Sex Differences in Human Immunodeficiency Virus Persistence and Reservoir Size during Aging

Sara Gianella, Stephen A. Rawlings, Curtis Dobrowolski, Masato Nakazawa, Antoine Chaillon, Matthew Strain, Laura Layman, Gemma Caballero, Eileen Scully, Brianna Scott, Caitleen Pacis, Kathleen M. Weber, Alan Landay, Christy Anderson, Jonathan Karn

Research output: Contribution to journalArticlepeer-review


Background: Sex differences in human immunodeficiency virus (HIV) reservoir dynamics remain underexplored. Methods: Longitudinal samples from virally suppressed midlife women (n = 59, median age 45 years) and age-matched men (n=31) were analyzed retrospectively. At each time point, we measured sex hormones (by means of enzyme-linked immunosorbent assay) and cellular HIV DNA and RNA (by means of digital droplet polymerase chain reaction). Number of inducible HIV RNA+ cells, which provides an upper estimate of the replication-competent reservoir, was quantified longitudinally in a different subset of 14 women, across well-defined reproductive stages. Mixed-effects models included normalized reservoir outcomes and sex, time since antiretroviral therapy (ART) initiation, and the sex-by-Time interaction as predictors. Results: At ART initiation, women and men had median (interquartile range [IQR]) CD4+ T-cell counts of 204/μL (83-306/μL) versus 238/μL (120-284/μL), respectively; median ages of 45 (42-48) versus 47 (43-51) years; and median follow-up times of 79.2/μL (60.5-121.1/μL) versus 66.2/μL (43.2-80.6/μL) months. We observed a significant decline of total HIV DNA over time in both men and women (P<.01). However, the rates of change differed significantly between the sexes (P<.01), with women having a significantly slower rate of decline than men, more pronounced with age. By contrast, the levels of inducible HIV RNA increased incrementally over time in women during reproductive aging (P<.01). Conclusions: In contrast to men, in whom the HIV reservoir steadily declines with aging, the HIV reservoir in women is more dynamic. Total HIV DNA (including intact and defective genomes) declines more slowly in women than in men, while the inducible HIV RNA+ reservoir, which is highly enriched in replication-competent virus, increases in women after menopause.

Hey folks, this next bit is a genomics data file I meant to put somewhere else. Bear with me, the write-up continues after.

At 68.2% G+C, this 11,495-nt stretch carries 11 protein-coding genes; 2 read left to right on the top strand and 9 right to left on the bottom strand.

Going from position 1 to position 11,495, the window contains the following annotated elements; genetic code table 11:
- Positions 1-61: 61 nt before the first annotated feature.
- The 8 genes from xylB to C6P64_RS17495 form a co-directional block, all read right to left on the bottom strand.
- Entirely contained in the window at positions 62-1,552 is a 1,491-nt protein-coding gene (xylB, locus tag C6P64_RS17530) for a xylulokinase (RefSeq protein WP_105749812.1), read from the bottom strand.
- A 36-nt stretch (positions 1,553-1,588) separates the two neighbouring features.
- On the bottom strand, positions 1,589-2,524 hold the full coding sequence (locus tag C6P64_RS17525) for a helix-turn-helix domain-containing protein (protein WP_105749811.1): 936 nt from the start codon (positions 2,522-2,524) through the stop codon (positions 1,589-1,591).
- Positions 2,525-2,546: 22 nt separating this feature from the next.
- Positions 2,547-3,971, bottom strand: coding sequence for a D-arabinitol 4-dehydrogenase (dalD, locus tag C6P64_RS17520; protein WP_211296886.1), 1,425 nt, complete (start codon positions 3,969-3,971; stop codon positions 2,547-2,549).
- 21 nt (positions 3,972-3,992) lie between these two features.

Original languageEnglish (US)
Pages (from-to)73-80
Number of pages8
JournalClinical Infectious Diseases
Issue number1
StatePublished - Jul 1 2022
Externally publishedYes


  • aging
  • HIV reservoir
  • menopause
  • sex at birth

ASJC Scopus subject areas

  • Microbiology (medical)
  • Infectious Diseases


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